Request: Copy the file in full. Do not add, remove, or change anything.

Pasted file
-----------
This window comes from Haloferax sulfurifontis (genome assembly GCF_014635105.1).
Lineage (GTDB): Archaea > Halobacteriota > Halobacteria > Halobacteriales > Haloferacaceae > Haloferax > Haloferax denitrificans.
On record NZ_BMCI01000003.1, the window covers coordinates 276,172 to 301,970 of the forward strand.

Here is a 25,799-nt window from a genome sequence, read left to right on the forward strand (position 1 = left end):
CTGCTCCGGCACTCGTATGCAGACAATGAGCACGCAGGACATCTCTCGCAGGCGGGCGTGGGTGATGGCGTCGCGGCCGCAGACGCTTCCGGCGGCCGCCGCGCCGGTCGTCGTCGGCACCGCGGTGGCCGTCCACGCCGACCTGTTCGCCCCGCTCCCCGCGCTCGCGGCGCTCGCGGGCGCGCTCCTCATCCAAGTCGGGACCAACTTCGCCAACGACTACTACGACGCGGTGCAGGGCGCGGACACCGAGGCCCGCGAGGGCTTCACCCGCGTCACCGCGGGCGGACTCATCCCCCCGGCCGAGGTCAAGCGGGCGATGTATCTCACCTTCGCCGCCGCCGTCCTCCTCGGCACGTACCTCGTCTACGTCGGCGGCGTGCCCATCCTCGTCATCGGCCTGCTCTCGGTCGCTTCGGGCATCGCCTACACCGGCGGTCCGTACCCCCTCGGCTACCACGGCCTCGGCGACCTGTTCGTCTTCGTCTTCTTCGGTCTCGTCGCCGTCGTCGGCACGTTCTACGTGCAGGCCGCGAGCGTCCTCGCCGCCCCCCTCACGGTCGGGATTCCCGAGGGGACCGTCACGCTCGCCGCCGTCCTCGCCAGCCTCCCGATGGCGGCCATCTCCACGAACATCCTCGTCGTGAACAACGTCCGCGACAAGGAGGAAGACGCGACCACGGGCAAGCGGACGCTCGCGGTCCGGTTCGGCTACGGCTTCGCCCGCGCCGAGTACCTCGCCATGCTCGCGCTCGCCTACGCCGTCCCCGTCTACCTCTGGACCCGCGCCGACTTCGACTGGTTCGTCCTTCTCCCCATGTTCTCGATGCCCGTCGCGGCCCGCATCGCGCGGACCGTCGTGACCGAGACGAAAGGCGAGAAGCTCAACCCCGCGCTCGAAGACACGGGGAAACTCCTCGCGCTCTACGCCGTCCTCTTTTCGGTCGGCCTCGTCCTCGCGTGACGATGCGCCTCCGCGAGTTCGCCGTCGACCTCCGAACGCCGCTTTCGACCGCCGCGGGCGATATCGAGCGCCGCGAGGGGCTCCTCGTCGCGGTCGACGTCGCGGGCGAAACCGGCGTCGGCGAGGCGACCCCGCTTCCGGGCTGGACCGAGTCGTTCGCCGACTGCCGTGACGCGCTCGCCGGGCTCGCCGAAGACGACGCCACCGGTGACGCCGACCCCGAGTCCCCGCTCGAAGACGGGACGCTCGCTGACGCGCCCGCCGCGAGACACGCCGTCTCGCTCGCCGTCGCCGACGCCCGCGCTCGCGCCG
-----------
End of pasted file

This window comes from Haloferax sulfurifontis (genome assembly GCF_014635105.1).
Lineage (GTDB): Archaea > Halobacteriota > Halobacteria > Halobacteriales > Haloferacaceae > Haloferax > Haloferax denitrificans.
On record NZ_BMCI01000003.1, the window covers coordinates 276,172 to 301,970 of the forward strand.

Here is a 25,799-nt window from a genome sequence, read left to right on the forward strand (position 1 = left end):
CTGCTCCGGCACTCGTATGCAGACAATGAGCACGCAGGACATCTCTCGCAGGCGGGCGTGGGTGATGGCGTCGCGGCCGCAGACGCTTCCGGCGGCCGCCGCGCCGGTCGTCGTCGGCACCGCGGTGGCCGTCCACGCCGACCTGTTCGCCCCGCTCCCCGCGCTCGCGGCGCTCGCGGGCGCGCTCCTCATCCAAGTCGGGACCAACTTCGCCAACGACTACTACGACGCGGTGCAGGGCGCGGACACCGAGGCCCGCGAGGGCTTCACCCGCGTCACCGCGGGCGGACTCATCCCCCCGGCCGAGGTCAAGCGGGCGATGTATCTCACCTTCGCCGCCGCCGTCCTCCTCGGCACGTACCTCGTCTACGTCGGCGGCGTGCCCATCCTCGTCATCGGCCTGCTCTCGGTCGCTTCGGGCATCGCCTACACCGGCGGTCCGTACCCCCTCGGCTACCACGGCCTCGGCGACCTGTTCGTCTTCGTCTTCTTCGGTCTCGTCGCCGTCGTCGGCACGTTCTACGTGCAGGCCGCGAGCGTCCTCGCCGCCCCCCTCACGGTCGGGATTCCCGAGGGGACCGTCACGCTCGCCGCCGTCCTCGCCAGCCTCCCGATGGCGGCCATCTCCACGAACATCCTCGTCGTGAACAACGTCCGCGACAAGGAGGAAGACGCGACCACGGGCAAGCGGACGCTCGCGGTCCGGTTCGGCTACGGCTTCGCCCGCGCCGAGTACCTCGCCATGCTCGCGCTCGCCTACGCCGTCCCCGTCTACCTCTGGACCCGCGCCGACTTCGACTGGTTCGTCCTTCTCCCCATGTTCTCGATGCCCGTCGCGGCCCGCATCGCGCGGACCGTCGTGACCGAGACGAAAGGCGAGAAGCTCAACCCCGCGCTCGAAGACACGGGGAAACTCCTCGCGCTCTACGCCGTCCTCTTTTCGGTCGGCCTCGTCCTCGCGTGACGATGCGCCTCCGCGAGTTCGCCGTCGACCTCCGAACGCCGCTTTCGACCGCCGCGGGCGATATCGAGCGCCGCGAGGGGCTCCTCGTCGCGGTCGACGTCGCGGGCGAAACCGGCGTCGGCGAGGCGACCCCGCTTCCGGGCTGGACCGAGTCGTTCGCCGACTGCCGTGACGCGCTCGCCGGGCTCGCCGAAGACGACGCCACCGGTGACGCCGACCCCGAGTCCCCGCTCGAAGACGGGACGCTCGCTGACGCGCCCGCCGCGAGACACGCCGTCTCGCTCGCCGTCGCCGACGCCCGCGCTCGCGCCG